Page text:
AMD's next-gen R7 and R9 series Radeon graphics cards may have gotten all the attention at the company's GPU 2014 event this week, but in the long run, a somewhat boring new technical addition may end up meaning more for AMD and PC gaming itself: the company's newly announced "Mantle" application programming interface (API).
A low-level revolution
We have to get the technical details out of the way before I can describe Mantle's potential bounties. I'll keep it brief!
Mantle takes advantage of AMD's unique position as the graphics provider for the Wii U, Xbox One, and PlayStation 4 consoles, and (some) PCs. Mantle's low-level API, paired with Mantle graphics drivers, grants developers direct access to AMD's Graphics Core Next (GCN) GPU hardware features, which allegedly allows developers to achieve a far higher level of hardware-optimized performance than is possible with OpenGL and DirectX. In fact, AMD claims Mantle can issue nine times as many draw calls per second as those "high-level," non-hardware-specific APIs. That's a major leap in performance.
Just as impressively, that programming language carries over across consoles and PCs alike—assuming said PCs are running GCN-based Radeon graphics. In short, Mantle is a clever (and aggressive) way for AMD to leverage its next-gen console wins.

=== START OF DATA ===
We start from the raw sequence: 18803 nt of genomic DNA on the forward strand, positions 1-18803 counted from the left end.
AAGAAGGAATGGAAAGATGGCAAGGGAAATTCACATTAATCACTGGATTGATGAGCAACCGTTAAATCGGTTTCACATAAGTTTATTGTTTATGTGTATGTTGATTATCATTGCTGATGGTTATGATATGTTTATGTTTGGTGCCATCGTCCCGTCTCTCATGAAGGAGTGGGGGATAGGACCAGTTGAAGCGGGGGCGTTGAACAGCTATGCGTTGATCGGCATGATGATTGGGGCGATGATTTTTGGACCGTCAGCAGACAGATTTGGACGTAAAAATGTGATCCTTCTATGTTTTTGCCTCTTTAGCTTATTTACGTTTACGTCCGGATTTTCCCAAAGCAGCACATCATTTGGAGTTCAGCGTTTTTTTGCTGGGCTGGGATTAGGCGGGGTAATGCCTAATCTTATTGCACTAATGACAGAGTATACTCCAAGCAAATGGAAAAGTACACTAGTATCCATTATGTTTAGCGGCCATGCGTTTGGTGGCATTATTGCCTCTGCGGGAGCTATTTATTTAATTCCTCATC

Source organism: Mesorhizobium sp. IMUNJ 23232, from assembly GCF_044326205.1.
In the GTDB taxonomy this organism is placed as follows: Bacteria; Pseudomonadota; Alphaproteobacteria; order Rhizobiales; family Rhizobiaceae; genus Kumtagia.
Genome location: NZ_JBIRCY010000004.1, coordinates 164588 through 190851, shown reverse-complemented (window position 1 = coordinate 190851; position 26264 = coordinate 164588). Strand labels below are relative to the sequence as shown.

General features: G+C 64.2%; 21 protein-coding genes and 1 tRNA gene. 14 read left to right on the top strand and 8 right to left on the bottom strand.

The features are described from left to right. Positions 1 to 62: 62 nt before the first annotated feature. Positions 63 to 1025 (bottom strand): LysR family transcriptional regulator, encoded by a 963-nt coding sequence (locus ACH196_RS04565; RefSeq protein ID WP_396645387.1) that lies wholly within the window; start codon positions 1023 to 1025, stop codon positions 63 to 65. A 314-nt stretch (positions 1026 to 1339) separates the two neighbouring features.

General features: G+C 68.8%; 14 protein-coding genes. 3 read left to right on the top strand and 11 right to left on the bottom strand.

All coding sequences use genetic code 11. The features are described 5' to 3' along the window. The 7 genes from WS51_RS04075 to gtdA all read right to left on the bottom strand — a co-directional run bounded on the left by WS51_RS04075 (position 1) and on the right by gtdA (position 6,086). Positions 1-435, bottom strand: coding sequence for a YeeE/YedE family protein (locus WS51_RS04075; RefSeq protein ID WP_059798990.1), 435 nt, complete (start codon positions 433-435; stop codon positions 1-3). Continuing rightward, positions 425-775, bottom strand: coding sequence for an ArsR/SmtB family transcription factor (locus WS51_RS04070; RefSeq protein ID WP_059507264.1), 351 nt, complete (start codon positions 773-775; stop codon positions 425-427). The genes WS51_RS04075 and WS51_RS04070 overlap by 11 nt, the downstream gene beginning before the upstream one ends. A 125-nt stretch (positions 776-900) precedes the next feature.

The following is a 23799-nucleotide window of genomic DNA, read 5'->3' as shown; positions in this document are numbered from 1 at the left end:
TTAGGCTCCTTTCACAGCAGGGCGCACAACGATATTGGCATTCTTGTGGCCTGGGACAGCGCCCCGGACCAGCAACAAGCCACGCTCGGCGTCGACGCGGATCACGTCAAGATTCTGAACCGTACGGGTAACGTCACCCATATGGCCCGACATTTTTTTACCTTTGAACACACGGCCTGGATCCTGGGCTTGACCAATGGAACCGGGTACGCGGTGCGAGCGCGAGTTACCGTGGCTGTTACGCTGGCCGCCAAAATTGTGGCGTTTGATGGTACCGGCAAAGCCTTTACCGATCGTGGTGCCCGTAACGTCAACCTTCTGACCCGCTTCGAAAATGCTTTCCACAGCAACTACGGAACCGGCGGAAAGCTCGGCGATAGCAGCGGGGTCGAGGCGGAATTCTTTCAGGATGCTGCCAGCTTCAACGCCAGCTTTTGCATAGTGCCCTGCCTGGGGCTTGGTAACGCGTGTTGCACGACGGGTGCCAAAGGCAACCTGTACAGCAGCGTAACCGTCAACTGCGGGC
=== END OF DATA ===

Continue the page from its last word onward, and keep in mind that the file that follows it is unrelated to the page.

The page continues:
"The opportunity that we see is to get that [tight, low-level] fit and level of optimization, or something close to it, in PC games," Radeon technical marketing manager David Nalasco told PCWorld when I asked him how the Radeon heart in next-gen consoles could improve PC gaming. "If you're developing a game or a game engine and want to port it over to the PC, you don't have to start over from scratch with your optimization. You're starting from a base that has CPU cores that are much more similar, GPU cores that are much more similar, and other feature sets that are much more comparable."
What that means for you is simple: better performance in games that utilize Mantle, assuming you have a Radeon graphics card or APU (accelerated processing unit). High-level APIs simply can't match the chops of low-level ones. Check out the following tweet from Johan Andersson, the technical director for the Frostbite engine that powers Battlefield 4 and other games from Electronic Arts' Digital Illusions CE (EA DICE):
"[With Mantle] there's the potential to have a better experience on a smaller card because you're not necessarily going through the size and girth of DirectX and OpenGL," says Patrick Moorhead, principal analyst at Moor Insights & Strategy and a former AMD VP. "But also, there's the potential to give you a better experience on a bigger card, in that you can take special features to the max."
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